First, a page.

Assisted living in my home?

  1. 1
    After a very long, exhausting week and half a bottle of wine this idea occurred to me, and I wanted to see how complicated it would be to do.

    I am an RN in Georgia right now, with experience in med-surg, highly geriatric patient population. I am currently working in home health.

    The idea popped into my head of purchasing a house with like 7-8 bedrooms (3-4 for me and my family). I could then set up the other rooms for people requiring assisted living. I don't mean nursing home type patients. Just people who don't feel safe/comfortable living alone and need some help. I thought we could provide a private bedroom with furniture if they need it. We would also provide 3 meals per day, and a private phone line for each room. As a nurse, I could prepare weekly pill box. We could have a live-in CNA for assistance.

    I was told about nursing homes charging upwards of 5000$ per month for services. I thought that 3000-4000$ could cover whatever care was needed. I would max out at 4 rooms, and would give a special price for couples (ie instead of 3-4 thousand per month for one person, could do like 4500-5000 for 2 people since they would be sharing a room anyways).

    My question is how feasible is this? Could this work? Are prices too high? What kind of licensing would be needed? Does a private, home based assisted living setting require JAHCO approval and all that?

    I would appreciate any kind of input! Could be on here or private message, whatever you prefer.
    lindarn likes this.

    Get the hottest topics every week!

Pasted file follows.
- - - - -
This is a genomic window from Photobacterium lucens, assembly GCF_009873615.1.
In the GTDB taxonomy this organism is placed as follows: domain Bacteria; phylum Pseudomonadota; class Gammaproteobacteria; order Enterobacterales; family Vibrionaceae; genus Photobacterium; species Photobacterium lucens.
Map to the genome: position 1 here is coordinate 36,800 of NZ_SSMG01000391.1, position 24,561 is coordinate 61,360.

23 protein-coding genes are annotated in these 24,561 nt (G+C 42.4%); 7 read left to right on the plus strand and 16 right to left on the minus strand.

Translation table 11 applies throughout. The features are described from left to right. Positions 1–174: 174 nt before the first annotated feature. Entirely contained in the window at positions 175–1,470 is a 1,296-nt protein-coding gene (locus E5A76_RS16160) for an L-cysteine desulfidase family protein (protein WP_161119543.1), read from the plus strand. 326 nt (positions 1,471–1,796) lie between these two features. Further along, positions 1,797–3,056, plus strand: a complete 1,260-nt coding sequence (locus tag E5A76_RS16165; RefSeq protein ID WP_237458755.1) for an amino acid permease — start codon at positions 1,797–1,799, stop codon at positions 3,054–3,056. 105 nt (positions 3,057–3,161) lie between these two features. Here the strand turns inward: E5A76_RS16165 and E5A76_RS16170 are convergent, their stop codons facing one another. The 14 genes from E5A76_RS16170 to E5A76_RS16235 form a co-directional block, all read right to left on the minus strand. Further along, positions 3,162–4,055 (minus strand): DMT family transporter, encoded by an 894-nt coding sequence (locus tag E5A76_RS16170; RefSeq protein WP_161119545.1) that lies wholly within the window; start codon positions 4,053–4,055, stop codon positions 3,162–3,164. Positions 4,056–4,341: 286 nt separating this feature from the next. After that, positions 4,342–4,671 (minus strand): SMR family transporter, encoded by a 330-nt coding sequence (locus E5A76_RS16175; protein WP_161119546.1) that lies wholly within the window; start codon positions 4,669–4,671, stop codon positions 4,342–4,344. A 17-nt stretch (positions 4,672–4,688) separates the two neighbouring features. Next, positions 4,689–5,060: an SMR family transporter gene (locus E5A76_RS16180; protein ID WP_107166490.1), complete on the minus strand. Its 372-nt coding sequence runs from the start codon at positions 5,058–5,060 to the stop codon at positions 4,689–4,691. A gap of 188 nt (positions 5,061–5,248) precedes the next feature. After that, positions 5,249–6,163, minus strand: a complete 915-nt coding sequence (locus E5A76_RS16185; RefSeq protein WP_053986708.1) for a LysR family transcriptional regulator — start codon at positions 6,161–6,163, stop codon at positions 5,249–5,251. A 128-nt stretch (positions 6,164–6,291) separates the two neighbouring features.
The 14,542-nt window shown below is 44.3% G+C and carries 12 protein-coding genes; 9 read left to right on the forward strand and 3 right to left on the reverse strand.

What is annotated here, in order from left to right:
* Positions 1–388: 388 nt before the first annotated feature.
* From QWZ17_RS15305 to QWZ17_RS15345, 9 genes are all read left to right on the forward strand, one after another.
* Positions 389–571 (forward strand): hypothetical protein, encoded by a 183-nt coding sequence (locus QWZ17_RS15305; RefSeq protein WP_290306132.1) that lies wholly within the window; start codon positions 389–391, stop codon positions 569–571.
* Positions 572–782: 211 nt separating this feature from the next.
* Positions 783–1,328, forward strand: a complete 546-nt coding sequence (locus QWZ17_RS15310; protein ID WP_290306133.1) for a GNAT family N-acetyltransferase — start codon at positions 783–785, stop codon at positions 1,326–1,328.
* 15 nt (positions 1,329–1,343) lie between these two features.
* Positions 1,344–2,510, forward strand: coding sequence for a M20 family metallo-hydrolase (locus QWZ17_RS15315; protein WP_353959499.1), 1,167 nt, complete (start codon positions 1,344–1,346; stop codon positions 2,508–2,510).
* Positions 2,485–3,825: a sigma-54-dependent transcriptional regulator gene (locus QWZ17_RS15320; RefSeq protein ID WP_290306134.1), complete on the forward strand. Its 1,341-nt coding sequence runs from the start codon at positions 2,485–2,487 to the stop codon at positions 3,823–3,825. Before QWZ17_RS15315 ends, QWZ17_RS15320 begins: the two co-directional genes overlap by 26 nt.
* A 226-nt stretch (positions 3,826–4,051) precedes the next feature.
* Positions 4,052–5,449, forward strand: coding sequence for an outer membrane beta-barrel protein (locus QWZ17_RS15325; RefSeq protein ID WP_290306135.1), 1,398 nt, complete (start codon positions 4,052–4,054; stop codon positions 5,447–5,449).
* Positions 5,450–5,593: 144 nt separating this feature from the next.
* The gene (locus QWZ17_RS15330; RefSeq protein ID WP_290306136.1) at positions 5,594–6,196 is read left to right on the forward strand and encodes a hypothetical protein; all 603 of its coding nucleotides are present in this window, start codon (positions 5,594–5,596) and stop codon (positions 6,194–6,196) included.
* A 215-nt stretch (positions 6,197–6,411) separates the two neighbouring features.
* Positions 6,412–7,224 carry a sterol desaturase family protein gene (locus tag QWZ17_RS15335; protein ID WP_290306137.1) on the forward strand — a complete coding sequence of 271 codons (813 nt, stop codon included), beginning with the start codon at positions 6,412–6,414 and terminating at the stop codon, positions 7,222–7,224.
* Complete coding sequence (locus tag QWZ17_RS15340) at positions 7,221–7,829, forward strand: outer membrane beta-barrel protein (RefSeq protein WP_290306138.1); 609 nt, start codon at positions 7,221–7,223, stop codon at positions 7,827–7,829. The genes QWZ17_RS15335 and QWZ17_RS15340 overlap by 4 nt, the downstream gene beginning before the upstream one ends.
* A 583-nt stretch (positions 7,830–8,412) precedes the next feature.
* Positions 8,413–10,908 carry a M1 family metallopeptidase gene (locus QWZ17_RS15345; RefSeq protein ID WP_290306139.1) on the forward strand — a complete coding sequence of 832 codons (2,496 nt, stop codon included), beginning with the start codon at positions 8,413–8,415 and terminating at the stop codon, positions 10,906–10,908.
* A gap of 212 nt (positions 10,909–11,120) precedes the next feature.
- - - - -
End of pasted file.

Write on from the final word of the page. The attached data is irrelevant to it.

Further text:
Subscribe to our free Nursing Insights newsletter.

  2. 14 Comments...

  3. 2
    Interesting.
    I don't know anything about this, but, it's an interesting concept. I do NOT know this, but, i wonder-------, if you are private pay only,
    mayyyybe you might not need to bother with JAHCO, doctor's orders (for diet, activity, etc,)
    NPI numbers, HIPAA forms,
    but
    you still might need a Federal employer identification number (EIN) etc. And a "business" license.

    If you are going to try for third party payors, oh yeah, i can imagine you now have tons and tons of requirement to be met, but, that is just a guess.

    I bet some of these answers, will vary state to state.

    Will you be doing any "skilled" nursing care for these people?
    Or just food, ADLs and general supervision?

    Do you plan to have employees?

    Do you ever take vacations? If so, who watches these people while you are gone?

    If patient declines, and you 'miss' noticing it, how hard will you be sued? I think you'd need a lot of legal advice for this project. If your home caught fire, and all 5 oldsers don't get evacuated, i think there's a liability there, too.